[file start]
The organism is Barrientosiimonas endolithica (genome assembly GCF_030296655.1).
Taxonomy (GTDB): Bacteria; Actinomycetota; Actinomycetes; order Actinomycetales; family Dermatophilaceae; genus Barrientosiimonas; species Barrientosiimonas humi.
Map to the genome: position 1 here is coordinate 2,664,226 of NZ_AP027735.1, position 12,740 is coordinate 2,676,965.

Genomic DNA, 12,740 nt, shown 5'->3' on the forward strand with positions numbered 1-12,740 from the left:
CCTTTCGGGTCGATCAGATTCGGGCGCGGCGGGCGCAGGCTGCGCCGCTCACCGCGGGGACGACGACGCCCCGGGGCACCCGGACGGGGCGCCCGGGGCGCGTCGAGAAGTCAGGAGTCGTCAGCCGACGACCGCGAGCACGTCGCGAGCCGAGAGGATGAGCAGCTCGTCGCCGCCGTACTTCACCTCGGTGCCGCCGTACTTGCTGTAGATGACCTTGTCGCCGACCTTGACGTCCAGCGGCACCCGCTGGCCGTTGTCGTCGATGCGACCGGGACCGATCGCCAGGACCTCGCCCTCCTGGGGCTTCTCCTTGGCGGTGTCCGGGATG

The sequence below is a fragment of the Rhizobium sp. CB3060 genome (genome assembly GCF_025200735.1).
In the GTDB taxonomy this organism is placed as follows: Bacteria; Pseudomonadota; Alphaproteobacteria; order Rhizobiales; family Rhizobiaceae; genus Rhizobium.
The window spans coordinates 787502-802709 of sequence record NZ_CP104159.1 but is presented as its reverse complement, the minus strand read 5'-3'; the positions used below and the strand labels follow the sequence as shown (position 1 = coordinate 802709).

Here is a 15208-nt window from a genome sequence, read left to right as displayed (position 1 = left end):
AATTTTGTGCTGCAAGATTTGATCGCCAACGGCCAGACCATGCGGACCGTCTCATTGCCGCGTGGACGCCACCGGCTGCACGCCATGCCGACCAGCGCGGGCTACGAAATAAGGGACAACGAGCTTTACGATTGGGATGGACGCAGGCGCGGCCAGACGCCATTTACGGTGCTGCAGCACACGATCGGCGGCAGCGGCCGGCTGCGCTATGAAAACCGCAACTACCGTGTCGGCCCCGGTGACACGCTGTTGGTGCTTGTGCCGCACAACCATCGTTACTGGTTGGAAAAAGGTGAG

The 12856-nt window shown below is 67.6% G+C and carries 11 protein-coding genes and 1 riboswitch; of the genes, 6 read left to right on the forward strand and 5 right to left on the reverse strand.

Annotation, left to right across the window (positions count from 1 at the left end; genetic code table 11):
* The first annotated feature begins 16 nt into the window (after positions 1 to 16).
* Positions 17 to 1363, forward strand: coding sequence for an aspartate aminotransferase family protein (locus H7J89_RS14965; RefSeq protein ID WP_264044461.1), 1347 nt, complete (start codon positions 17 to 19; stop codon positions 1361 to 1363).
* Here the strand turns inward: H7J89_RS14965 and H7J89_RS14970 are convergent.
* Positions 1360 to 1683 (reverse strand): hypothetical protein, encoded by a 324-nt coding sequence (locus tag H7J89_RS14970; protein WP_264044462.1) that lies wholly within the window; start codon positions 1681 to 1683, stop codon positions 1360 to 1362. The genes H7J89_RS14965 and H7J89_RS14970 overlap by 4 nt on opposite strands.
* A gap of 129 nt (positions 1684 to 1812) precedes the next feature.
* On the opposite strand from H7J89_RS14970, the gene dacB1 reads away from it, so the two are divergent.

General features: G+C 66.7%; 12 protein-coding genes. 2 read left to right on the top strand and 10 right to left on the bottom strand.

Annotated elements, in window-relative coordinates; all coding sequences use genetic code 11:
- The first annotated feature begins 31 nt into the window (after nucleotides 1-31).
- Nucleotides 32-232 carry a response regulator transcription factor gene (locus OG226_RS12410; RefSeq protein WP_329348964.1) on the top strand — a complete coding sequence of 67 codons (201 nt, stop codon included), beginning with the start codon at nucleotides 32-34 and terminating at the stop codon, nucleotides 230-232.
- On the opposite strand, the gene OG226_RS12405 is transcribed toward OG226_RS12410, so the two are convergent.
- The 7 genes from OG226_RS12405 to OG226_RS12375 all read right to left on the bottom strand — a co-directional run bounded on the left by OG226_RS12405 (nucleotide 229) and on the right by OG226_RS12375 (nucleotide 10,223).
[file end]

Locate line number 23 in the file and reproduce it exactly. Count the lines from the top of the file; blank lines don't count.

- On the opposite strand, the gene OG226_RS12405 is transcribed toward OG226_RS12410, so the two are convergent.